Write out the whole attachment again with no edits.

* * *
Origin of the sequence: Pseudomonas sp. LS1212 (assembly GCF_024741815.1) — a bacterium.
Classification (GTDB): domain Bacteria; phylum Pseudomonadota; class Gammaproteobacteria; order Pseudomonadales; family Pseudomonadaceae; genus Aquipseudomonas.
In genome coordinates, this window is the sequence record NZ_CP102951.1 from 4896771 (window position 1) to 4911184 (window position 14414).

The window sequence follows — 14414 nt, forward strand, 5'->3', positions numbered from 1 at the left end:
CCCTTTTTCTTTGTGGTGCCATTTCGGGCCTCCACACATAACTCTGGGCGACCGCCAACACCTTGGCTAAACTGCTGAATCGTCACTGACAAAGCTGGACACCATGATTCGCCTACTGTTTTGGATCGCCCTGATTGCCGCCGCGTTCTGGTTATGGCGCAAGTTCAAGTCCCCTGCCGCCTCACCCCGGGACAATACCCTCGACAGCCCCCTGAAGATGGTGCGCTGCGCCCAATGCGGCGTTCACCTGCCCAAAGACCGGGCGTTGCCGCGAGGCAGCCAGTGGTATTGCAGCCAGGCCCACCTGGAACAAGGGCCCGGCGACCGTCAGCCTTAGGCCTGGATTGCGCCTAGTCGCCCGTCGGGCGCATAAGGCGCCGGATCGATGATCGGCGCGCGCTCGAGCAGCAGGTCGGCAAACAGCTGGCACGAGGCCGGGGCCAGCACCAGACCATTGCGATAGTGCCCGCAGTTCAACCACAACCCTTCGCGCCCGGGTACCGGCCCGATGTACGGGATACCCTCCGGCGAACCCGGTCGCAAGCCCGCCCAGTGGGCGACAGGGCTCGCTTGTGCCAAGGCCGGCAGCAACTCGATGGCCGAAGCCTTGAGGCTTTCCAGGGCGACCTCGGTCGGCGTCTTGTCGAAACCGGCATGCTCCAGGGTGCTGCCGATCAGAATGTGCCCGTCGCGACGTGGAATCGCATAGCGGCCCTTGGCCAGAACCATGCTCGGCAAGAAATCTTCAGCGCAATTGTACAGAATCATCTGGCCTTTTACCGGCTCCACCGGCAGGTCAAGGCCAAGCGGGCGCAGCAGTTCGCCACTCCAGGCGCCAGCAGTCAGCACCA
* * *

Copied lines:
Origin of the sequence: Pseudomonas sp. LS1212 (assembly GCF_024741815.1) — a bacterium.
Classification (GTDB): domain Bacteria; phylum Pseudomonadota; class Gammaproteobacteria; order Pseudomonadales; family Pseudomonadaceae; genus Aquipseudomonas.
In genome coordinates, this window is the sequence record NZ_CP102951.1 from 4896771 (window position 1) to 4911184 (window position 14414).

The window sequence follows — 14414 nt, forward strand, 5'->3', positions numbered from 1 at the left end:
CCCTTTTTCTTTGTGGTGCCATTTCGGGCCTCCACACATAACTCTGGGCGACCGCCAACACCTTGGCTAAACTGCTGAATCGTCACTGACAAAGCTGGACACCATGATTCGCCTACTGTTTTGGATCGCCCTGATTGCCGCCGCGTTCTGGTTATGGCGCAAGTTCAAGTCCCCTGCCGCCTCACCCCGGGACAATACCCTCGACAGCCCCCTGAAGATGGTGCGCTGCGCCCAATGCGGCGTTCACCTGCCCAAAGACCGGGCGTTGCCGCGAGGCAGCCAGTGGTATTGCAGCCAGGCCCACCTGGAACAAGGGCCCGGCGACCGTCAGCCTTAGGCCTGGATTGCGCCTAGTCGCCCGTCGGGCGCATAAGGCGCCGGATCGATGATCGGCGCGCGCTCGAGCAGCAGGTCGGCAAACAGCTGGCACGAGGCCGGGGCCAGCACCAGACCATTGCGATAGTGCCCGCAGTTCAACCACAACCCTTCGCGCCCGGGTACCGGCCCGATGTACGGGATACCCTCCGGCGAACCCGGTCGCAAGCCCGCCCAGTGGGCGACAGGGCTCGCTTGTGCCAAGGCCGGCAGCAACTCGATGGCCGAAGCCTTGAGGCTTTCCAGGGCGACCTCGGTCGGCGTCTTGTCGAAACCGGCATGCTCCAGGGTGCTGCCGATCAGAATGTGCCCGTCGCGACGTGGAATCGCATAGCGGCCCTTGGCCAGAACCATGCTCGGCAAGAAATCTTCAGCGCAATTGTACAGAATCATCTGGCCTTTTACCGGCTCCACCGGCAGGTCAAGGCCAAGCGGGCGCAGCAGTTCGCCACTCCAGGCGCCAGCAGTCAGCACCA